These are the best book promo sites in 2021 for boosting your sales, broken down into various categories – with something for all budgets and experience levels, even some completely free options. This list is curated by me personally, and all these sites have been tested and are recommended because of the results generated.

You can skip to the section you are looking for below but make sure to check the final section for a free course on how to build a proper marketing campaign. Read More…

Self-Editing Explained

Self-editing is the process an author goes through before they send their work to a professional editor; it is not a replacement for editing by a qualified, experienced, professional editor. There is only so much work an editor can do to improve your manuscript in the allotted time, and self-editing enables authors to remove the more obvious errors so that a professional editor can really go to work on deeper issues.

If you want your work to really shine, you must make it as good as you possible can before you hand it over to a professional editor.

And it’s a professional editor’s perspective that I think you will find most useful on this topic, so I have invited along Karin Cox to run through some of the ways that authors can self-edit their work and get it in better shape before they send it off to be copy edited. Read More…

Authors Say #DisneyMustPay

Disney is accused of refusing to pay royalties to Alan Dean Foster in a move that could ultimately affect all published authors, prompting widespread calls that #DisneyMustPay.

Foster wrote the first ever Star Wars novelization, released six months before the initial movie. Star Wars: From the Adventures of Luke Skywalker was based on a screenplay written by George Lucas and its his name that graced the front cover. But Alan Dean Foster wrote the book, which is still in print, and he received royalty checks for it right up until the point that Disney acquired Lucasfilm. Then the checks stopped coming.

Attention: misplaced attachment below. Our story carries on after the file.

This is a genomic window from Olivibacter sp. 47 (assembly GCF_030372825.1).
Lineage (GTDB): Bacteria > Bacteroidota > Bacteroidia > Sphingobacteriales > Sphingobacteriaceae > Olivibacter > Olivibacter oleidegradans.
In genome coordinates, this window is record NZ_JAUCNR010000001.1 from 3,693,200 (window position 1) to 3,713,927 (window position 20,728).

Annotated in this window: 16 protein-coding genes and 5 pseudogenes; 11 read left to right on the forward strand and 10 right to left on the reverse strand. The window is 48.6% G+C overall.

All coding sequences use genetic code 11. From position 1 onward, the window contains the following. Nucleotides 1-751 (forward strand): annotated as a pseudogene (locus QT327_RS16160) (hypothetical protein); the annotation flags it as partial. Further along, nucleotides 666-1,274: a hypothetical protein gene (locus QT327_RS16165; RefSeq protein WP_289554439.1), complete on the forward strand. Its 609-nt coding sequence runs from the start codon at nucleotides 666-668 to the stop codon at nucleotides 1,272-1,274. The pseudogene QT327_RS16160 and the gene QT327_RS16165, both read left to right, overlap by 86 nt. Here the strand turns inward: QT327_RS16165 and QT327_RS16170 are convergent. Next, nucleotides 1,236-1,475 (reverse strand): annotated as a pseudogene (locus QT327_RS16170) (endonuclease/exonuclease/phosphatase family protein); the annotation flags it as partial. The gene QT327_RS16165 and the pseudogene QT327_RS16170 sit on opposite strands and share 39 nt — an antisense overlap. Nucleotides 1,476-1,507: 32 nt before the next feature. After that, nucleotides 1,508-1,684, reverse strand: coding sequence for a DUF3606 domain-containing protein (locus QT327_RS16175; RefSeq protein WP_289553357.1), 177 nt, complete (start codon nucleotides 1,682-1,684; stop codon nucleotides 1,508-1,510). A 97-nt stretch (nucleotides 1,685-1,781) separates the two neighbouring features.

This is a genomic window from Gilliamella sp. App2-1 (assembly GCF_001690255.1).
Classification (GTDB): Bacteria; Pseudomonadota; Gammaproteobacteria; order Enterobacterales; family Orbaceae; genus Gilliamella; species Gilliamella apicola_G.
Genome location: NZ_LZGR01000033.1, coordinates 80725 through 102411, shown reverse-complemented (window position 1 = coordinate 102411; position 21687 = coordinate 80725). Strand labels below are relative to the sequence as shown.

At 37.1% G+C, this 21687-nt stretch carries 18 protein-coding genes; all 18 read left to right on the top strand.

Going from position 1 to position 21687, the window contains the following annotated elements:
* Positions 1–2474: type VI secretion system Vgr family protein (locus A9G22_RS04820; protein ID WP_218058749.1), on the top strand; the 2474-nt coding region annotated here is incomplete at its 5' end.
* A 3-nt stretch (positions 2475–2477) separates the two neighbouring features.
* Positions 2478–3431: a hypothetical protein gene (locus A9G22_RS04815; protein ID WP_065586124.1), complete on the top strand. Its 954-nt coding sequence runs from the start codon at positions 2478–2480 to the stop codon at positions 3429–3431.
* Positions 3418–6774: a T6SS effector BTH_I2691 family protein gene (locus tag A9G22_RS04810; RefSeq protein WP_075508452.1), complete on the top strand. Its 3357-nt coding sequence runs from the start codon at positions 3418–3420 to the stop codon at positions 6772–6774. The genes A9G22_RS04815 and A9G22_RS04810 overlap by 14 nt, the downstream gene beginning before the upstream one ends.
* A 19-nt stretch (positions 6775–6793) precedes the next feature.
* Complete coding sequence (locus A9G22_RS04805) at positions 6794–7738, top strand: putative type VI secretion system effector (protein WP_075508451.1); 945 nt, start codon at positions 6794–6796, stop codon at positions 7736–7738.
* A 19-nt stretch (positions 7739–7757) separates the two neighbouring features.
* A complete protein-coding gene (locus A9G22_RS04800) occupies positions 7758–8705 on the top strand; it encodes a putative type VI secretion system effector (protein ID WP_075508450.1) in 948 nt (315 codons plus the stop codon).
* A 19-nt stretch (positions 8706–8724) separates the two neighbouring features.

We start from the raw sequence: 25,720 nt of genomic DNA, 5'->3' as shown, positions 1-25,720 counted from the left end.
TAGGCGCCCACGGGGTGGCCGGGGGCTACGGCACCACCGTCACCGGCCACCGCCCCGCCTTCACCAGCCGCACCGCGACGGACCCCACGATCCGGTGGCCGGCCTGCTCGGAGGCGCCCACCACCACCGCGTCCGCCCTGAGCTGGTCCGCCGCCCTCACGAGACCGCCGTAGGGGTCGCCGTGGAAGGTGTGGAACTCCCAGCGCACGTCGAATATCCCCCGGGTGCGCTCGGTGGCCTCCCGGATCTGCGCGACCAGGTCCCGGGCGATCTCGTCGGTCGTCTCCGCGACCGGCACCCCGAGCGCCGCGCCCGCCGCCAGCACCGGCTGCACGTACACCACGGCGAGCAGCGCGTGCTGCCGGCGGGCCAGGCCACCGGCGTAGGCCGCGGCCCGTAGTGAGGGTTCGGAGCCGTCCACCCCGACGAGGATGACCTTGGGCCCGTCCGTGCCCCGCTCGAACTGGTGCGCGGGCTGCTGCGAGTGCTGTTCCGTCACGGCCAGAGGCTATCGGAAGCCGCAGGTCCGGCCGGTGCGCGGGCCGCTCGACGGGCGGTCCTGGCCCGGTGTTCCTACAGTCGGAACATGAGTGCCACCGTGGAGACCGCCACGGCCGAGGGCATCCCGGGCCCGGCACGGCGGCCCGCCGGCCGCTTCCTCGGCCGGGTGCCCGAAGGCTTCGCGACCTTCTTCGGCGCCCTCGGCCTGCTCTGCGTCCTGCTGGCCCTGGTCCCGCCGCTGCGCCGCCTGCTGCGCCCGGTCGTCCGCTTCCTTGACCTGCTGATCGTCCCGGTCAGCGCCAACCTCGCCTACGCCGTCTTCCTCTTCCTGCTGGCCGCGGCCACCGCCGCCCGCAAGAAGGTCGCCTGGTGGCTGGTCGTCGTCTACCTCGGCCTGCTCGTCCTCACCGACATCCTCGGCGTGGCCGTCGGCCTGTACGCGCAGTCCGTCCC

Back in the 1970s, Foster was contracted to write a sequel to that first tie-in, working from far less material this time. George Lucas wasn’t entirely sure at that point how successful Star Wars would be and, crucially, how much of a budget he would have to play with – which placed limitations on the kind of story Foster could write. For example, Lucas instructed Foster to keep Han Solo out of the story, because Harrison Ford had not signed on for a sequel yet.

Further writers were hired as the Star Wars franchise grew in popularity and scope, and Alan Dean Foster continued to establish his name. He worked on numerous media tie-ins for franchises like Star Trek, Alien, Transformers, Alien Nation, and Terminator, a whole plethora of standalone novelizations for movies like Krull, The Thing, Clash of the Titans, and The Last Starfighter, and also his own original novels like the Spellsinger series and the many Humanx Commonwealth books. More recently, he returned to the Star Wars universe to write the novelization of The Force Awakens.

In other words, this isn’t some unknown or inexperienced author that Disney is pushing around. But what is Disney playing at? Read More…

How To Market A Book | 2020 Edition

Figuring out how to sell books in 2020 means facing a pair of imposing challenges : the multiplying complexity of book marketing and — speaking of things rising exponentially — the global pandemic, which has led to lockdowns, recessions, as well as no small amount of tragedy.

And I want to focus on that second challenge for a moment — before we dive into all the ways that you can get your books into readers’ hands — because there is something rather different about this year.

Writers are generally quite fortunate in that they can work from home and sell books online and, for the moment at least, the digital side of the publishing business looks less exposed than the physical end.